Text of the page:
In the case of Grenada, for example, the overuse of agricultural chemicals, such as herbicides, pesticides and mineral fertilizers in cropland areas, has resulted in acidification across more than 860 hectares of land. (Grenada Land Degradation Neutrality Report, 2015)
Uncontrolled development and urbanization have contributed, almost ironically, to the depletion of soil and reduced food and water security. Poor road construction, poorly planned settlements in landslide-prone areas and the development of large residential and tourism-related structures have not only affected the quality of soil and the availability of arable land, but have also impacted the quality of the region’s water resources.
In Barbados for example, between 2001 and 2020, the country lost 397 hectares or a 7.6% decrease in tree cover, the equivalent of 148 kilo tonnes of CO₂ emissions. Not surprisingly, a quarter of this tree cover loss was experienced in the parishes of St. James and St. Peter, situated on what is known as the Platinum Coast of the island, where most of the tourism activity occurs. (Global Forest Watch, 2021)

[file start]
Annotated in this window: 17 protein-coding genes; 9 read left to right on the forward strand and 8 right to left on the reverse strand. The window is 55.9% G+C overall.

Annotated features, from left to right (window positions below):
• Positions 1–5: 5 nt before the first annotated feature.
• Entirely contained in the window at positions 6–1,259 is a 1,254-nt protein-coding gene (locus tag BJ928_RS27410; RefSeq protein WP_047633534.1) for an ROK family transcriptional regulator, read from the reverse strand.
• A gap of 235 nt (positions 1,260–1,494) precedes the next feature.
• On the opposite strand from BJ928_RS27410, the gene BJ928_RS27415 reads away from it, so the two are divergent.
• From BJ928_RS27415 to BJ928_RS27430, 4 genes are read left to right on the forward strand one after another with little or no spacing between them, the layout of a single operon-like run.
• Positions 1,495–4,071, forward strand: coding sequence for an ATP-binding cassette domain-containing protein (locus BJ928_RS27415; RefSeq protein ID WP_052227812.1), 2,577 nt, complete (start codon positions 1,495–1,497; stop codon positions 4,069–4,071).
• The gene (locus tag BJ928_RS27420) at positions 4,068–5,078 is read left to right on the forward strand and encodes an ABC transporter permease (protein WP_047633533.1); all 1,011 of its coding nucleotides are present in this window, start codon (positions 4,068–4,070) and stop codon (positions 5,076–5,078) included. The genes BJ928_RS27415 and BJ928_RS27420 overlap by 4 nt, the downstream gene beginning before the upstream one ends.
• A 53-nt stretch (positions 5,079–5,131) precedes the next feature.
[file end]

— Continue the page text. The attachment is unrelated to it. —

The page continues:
Elsewhere in the region, mining has been another development-related cause of deforestation and desertification. In Haiti alone, 97% of all forests have been cleared for wood or charcoal and 4,200 hectares of soil have been eroded each year due to accelerated runoff— leading to the loss of fertile topsoil and biodiversity loss.
Haiti’s unsustainable land management practices have resulted in the irreversible erosion of at least 6% of its land, with less than 20% of the land under cultivation considered to be appropriate for agriculture. (Global Environment Facility, 2018)
Similarly, in Jamaica, intensive mining of bauxite, the country’s major mineral source, has resulted in soil erosion in affected areas.